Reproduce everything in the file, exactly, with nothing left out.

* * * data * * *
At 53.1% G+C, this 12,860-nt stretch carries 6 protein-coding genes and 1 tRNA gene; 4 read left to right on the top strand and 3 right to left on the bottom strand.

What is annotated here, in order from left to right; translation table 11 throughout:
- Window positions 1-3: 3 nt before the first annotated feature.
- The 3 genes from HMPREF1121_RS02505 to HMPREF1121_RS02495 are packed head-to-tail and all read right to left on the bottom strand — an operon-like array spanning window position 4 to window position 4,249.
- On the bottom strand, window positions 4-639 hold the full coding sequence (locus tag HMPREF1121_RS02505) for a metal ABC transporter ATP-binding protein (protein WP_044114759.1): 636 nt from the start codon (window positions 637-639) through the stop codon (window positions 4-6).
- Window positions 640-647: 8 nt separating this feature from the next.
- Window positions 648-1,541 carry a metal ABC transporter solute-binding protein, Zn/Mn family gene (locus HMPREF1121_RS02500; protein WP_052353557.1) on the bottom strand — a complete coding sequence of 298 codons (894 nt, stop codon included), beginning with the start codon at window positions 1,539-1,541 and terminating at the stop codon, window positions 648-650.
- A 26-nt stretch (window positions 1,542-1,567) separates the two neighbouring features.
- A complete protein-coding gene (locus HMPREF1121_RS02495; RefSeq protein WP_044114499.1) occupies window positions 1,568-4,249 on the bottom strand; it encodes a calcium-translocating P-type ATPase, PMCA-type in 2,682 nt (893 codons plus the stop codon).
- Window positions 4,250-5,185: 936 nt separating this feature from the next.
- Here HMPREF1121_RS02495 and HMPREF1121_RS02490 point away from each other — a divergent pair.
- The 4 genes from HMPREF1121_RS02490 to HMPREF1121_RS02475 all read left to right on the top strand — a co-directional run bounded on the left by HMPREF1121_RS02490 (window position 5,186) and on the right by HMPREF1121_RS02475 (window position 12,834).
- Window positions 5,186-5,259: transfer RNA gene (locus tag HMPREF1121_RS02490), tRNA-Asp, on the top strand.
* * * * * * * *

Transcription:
At 53.1% G+C, this 12,860-nt stretch carries 6 protein-coding genes and 1 tRNA gene; 4 read left to right on the top strand and 3 right to left on the bottom strand.

What is annotated here, in order from left to right; translation table 11 throughout:
- Window positions 1-3: 3 nt before the first annotated feature.
- The 3 genes from HMPREF1121_RS02505 to HMPREF1121_RS02495 are packed head-to-tail and all read right to left on the bottom strand — an operon-like array spanning window position 4 to window position 4,249.
- On the bottom strand, window positions 4-639 hold the full coding sequence (locus tag HMPREF1121_RS02505) for a metal ABC transporter ATP-binding protein (protein WP_044114759.1): 636 nt from the start codon (window positions 637-639) through the stop codon (window positions 4-6).
- Window positions 640-647: 8 nt separating this feature from the next.
- Window positions 648-1,541 carry a metal ABC transporter solute-binding protein, Zn/Mn family gene (locus HMPREF1121_RS02500; protein WP_052353557.1) on the bottom strand — a complete coding sequence of 298 codons (894 nt, stop codon included), beginning with the start codon at window positions 1,539-1,541 and terminating at the stop codon, window positions 648-650.
- A 26-nt stretch (window positions 1,542-1,567) separates the two neighbouring features.
- A complete protein-coding gene (locus HMPREF1121_RS02495; RefSeq protein WP_044114499.1) occupies window positions 1,568-4,249 on the bottom strand; it encodes a calcium-translocating P-type ATPase, PMCA-type in 2,682 nt (893 codons plus the stop codon).
- Window positions 4,250-5,185: 936 nt separating this feature from the next.
- Here HMPREF1121_RS02495 and HMPREF1121_RS02490 point away from each other — a divergent pair.
- The 4 genes from HMPREF1121_RS02490 to HMPREF1121_RS02475 all read left to right on the top strand — a co-directional run bounded on the left by HMPREF1121_RS02490 (window position 5,186) and on the right by HMPREF1121_RS02475 (window position 12,834).
- Window positions 5,186-5,259: transfer RNA gene (locus tag HMPREF1121_RS02490), tRNA-Asp, on the top strand.